If you’re trying to improve your life, you may find yourself frustrated by your own laziness and lack of motivation. Although you want to do things, you may struggle to get started.
After all, it’s easier to watch Netflix than it is to do just about anything else. Below are a few tips to help you stop being lazy and unmotivated.
How to Stop Being Lazy and Unmotivated
1. Know the difference between being lazy and needing rest.
There is a big difference between being lazy and needing rest. Your body needs regular rest. For your mental well-being, you need to do restful activities.
While you technically could work eighty hours a week, you aren’t lazy for needing rest after working. We have a tendency to ignore the signals our body gives us that indicate that we need rest.
Instead of taking time to nap or sleep, we grab more caffeine and try to push through our work. However, your body will struggle over time if you’re habitually getting less rest than you need.
This includes taking time to rest when you have medical problems arise. Even with a common cold, rest is usually the first prescribed step. If you are sleeping for sixteen hours a day while you’re sick, that isn’t the same thing as being lazy.
Take some time to figure out if you’re actually being lazy or if you just need rest.
“There is virtue in work and there is virtue in rest. Use both and overlook neither.”
– Alan Cohen
2. Determine why you’re feeling lazy and unmotivated.
Figure out why you’re feeling lazy and unmotivated, and make changes to overcome your unproductivity.
Some things are easy to fix. For example, you might notice that you’re feeling unproductive at a certain part of the day. Many people struggle to concentrate or be productive during afternoons.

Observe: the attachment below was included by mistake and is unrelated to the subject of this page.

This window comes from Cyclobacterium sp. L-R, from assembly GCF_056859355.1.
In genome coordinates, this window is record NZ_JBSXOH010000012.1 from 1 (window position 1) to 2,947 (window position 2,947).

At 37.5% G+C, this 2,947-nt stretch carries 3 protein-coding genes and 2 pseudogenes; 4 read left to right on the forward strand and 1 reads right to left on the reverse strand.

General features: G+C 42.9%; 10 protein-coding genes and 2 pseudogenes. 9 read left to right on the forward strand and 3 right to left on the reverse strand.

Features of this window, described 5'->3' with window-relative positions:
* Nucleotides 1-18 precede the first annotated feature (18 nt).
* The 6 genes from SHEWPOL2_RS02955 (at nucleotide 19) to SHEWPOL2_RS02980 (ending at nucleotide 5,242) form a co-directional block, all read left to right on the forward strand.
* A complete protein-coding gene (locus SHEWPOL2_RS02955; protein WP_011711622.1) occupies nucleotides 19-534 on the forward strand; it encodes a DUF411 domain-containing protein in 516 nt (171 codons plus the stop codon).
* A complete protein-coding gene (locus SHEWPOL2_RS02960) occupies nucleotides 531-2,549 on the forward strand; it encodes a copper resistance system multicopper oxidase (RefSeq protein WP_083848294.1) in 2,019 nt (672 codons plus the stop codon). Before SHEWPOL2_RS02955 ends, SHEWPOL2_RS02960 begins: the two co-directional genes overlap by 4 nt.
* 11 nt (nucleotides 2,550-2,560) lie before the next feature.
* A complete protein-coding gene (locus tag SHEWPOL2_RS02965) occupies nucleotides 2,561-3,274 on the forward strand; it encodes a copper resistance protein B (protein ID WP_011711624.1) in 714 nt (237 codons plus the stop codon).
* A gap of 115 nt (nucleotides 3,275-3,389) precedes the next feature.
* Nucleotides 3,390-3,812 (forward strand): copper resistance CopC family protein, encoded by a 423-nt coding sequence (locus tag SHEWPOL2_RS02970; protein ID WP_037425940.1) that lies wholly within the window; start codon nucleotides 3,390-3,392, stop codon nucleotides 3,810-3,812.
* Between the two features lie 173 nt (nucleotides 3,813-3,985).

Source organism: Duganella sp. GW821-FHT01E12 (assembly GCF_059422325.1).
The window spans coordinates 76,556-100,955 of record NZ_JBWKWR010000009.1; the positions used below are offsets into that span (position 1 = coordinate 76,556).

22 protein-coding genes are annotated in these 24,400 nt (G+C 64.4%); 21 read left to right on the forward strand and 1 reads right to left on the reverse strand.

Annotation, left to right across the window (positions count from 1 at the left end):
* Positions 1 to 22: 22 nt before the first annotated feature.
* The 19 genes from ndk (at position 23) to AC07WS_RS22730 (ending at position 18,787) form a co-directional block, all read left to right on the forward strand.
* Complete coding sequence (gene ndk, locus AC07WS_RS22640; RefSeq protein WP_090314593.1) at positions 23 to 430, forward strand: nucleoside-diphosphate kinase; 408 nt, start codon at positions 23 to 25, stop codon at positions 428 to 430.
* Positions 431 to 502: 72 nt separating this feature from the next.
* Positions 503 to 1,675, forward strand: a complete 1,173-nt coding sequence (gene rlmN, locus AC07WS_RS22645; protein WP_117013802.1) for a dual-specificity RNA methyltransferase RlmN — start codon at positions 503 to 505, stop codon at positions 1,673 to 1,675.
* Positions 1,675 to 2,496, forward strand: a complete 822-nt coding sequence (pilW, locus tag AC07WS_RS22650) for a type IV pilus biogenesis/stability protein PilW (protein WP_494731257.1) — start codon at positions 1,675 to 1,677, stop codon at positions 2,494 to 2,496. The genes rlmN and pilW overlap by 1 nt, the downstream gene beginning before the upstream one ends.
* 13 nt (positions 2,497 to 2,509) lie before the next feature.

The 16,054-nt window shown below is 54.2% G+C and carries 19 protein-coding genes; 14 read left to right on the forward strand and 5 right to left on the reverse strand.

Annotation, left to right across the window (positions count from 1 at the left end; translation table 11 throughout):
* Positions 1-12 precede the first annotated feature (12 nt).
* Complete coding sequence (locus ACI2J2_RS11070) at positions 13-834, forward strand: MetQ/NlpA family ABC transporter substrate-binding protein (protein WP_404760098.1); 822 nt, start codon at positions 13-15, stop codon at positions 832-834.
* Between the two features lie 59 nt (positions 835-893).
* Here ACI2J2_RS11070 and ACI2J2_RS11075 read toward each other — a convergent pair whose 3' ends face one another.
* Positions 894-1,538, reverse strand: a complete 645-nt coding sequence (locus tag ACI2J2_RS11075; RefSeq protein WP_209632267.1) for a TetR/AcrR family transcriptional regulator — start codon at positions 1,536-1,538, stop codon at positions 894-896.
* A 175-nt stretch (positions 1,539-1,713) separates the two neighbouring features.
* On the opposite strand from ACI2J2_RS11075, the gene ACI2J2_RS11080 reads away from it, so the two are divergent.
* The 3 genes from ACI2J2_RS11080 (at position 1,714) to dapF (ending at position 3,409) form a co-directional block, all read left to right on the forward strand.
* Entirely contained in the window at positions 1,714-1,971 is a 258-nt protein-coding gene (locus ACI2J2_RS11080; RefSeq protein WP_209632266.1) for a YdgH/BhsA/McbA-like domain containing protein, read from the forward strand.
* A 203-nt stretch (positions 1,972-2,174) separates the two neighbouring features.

To fix this, complete your hardest tasks in the morning and let yourself do easier tasks in the afternoon when you’re tired. Other things aren’t as easy to fix.
For example, you might struggle to focus because your work environment is too distracting. You may not be able to change environments, but you can make small changes to help you focus (like removing distractions or getting noise-canceling headphones to block out background noise).
“We often miss opportunity because it’s dressed in overalls and looks like work”
– Thomas A. Edison
3. Make sure you’re setting reasonable expectations for yourself.
If you’re feeling lazy and unproductive, it may be because you’re setting unreasonable expectations for yourself. If your goals don’t seem attainable, it’s easy to lose motivation and end up doing less.
It may not be reasonable to believe that you’ll spend ten hours working on a physically strenuous project, for example. When deciding how much time you’ll spend working on your project, determine what is actually a reasonable goal.
In this case, you might decide to work on it for an hour a day for ten days instead of trying to do it all at once. If you’re not setting reasonable expectations for yourself, you won’t really be able to tell whether you’re lazy or whether you’re just overwhelmed.